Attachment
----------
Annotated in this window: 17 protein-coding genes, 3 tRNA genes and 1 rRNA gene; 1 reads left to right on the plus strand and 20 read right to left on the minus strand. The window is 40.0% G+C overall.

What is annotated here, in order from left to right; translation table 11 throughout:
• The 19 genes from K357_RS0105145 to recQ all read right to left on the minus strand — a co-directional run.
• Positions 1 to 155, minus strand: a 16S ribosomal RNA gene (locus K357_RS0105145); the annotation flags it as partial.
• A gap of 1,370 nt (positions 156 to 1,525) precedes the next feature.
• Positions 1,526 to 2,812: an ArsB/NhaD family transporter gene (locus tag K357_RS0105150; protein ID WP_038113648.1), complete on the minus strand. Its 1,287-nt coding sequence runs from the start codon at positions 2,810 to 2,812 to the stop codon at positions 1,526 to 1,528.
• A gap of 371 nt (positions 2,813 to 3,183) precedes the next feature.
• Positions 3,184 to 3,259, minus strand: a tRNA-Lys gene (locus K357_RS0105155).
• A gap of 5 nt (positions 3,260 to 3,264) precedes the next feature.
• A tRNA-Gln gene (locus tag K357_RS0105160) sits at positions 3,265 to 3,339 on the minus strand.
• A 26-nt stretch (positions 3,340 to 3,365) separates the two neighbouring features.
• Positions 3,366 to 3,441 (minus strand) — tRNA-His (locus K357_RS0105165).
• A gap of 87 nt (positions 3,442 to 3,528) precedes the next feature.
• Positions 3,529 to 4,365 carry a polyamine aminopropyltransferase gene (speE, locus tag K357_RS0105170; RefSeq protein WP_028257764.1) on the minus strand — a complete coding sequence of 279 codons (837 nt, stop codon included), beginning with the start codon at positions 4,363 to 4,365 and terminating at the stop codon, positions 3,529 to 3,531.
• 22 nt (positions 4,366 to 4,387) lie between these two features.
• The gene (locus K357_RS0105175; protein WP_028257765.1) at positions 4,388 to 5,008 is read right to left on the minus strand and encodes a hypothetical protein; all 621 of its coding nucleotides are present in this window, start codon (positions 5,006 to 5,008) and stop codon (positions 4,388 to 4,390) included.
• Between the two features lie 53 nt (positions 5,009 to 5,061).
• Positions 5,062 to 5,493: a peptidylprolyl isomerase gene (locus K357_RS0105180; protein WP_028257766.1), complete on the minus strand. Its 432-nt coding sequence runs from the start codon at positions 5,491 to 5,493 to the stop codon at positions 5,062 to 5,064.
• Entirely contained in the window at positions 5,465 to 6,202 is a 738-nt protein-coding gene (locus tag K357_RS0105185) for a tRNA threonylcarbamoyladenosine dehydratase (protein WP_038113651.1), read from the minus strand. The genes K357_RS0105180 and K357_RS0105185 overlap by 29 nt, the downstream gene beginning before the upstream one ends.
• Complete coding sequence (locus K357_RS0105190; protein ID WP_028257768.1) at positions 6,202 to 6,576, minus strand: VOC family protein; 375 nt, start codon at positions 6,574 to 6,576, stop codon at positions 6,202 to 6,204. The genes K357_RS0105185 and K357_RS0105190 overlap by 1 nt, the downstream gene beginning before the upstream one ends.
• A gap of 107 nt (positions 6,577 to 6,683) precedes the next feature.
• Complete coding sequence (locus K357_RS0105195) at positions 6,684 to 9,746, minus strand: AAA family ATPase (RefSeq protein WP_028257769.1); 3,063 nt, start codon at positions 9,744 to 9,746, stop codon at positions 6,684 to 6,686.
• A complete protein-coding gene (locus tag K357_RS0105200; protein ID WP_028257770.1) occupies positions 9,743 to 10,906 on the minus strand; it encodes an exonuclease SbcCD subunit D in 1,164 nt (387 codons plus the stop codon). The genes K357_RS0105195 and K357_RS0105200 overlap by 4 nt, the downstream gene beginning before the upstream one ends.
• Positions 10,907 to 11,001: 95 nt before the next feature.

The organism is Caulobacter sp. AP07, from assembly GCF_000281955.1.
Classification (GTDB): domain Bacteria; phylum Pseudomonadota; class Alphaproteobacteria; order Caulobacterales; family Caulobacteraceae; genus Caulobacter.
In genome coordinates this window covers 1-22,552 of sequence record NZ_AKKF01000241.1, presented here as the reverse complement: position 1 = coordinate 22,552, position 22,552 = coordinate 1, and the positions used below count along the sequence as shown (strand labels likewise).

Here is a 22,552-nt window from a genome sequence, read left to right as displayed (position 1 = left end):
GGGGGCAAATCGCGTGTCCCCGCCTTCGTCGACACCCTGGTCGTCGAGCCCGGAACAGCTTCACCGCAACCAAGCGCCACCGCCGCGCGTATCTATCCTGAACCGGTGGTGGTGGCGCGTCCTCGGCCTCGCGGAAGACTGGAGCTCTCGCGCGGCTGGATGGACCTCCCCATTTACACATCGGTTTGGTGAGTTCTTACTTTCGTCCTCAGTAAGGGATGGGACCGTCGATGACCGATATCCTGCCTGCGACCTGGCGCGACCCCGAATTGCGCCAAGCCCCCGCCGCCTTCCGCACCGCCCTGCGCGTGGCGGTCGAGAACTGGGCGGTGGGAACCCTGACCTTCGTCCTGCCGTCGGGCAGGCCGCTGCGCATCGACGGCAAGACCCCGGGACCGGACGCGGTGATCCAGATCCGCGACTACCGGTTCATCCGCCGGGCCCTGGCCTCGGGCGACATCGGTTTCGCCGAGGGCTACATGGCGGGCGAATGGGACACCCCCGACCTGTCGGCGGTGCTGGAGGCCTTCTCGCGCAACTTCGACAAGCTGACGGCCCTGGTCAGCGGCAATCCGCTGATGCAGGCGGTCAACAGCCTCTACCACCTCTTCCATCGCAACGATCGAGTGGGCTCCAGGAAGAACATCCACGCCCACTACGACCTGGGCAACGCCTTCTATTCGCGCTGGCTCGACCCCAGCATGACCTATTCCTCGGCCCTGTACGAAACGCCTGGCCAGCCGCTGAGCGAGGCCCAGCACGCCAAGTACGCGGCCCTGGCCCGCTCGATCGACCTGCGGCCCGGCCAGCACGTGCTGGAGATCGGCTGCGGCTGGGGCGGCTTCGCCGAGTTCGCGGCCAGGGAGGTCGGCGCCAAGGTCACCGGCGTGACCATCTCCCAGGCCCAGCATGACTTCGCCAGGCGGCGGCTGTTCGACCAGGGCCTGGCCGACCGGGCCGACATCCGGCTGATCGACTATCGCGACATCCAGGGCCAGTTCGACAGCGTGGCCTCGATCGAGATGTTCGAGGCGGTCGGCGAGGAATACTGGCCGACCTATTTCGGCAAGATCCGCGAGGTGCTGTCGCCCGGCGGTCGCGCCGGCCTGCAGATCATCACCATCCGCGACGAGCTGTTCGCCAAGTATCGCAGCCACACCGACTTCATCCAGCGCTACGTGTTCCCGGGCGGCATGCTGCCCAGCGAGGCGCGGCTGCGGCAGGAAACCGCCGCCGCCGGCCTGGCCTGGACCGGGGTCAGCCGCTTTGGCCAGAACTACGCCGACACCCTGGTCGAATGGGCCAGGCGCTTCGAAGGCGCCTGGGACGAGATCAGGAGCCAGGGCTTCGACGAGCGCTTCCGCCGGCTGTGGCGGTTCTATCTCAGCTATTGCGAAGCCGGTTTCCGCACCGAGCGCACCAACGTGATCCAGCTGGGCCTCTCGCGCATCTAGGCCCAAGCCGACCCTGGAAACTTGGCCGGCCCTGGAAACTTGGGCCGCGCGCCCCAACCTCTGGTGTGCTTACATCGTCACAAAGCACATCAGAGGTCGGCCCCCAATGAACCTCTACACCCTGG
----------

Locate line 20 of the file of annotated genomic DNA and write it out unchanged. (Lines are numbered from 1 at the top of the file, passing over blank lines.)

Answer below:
• Complete coding sequence (locus K357_RS0105190; protein ID WP_028257768.1) at positions 6,202 to 6,576, minus strand: VOC family protein; 375 nt, start codon at positions 6,574 to 6,576, stop codon at positions 6,202 to 6,204. The genes K357_RS0105185 and K357_RS0105190 overlap by 1 nt, the downstream gene beginning before the upstream one ends.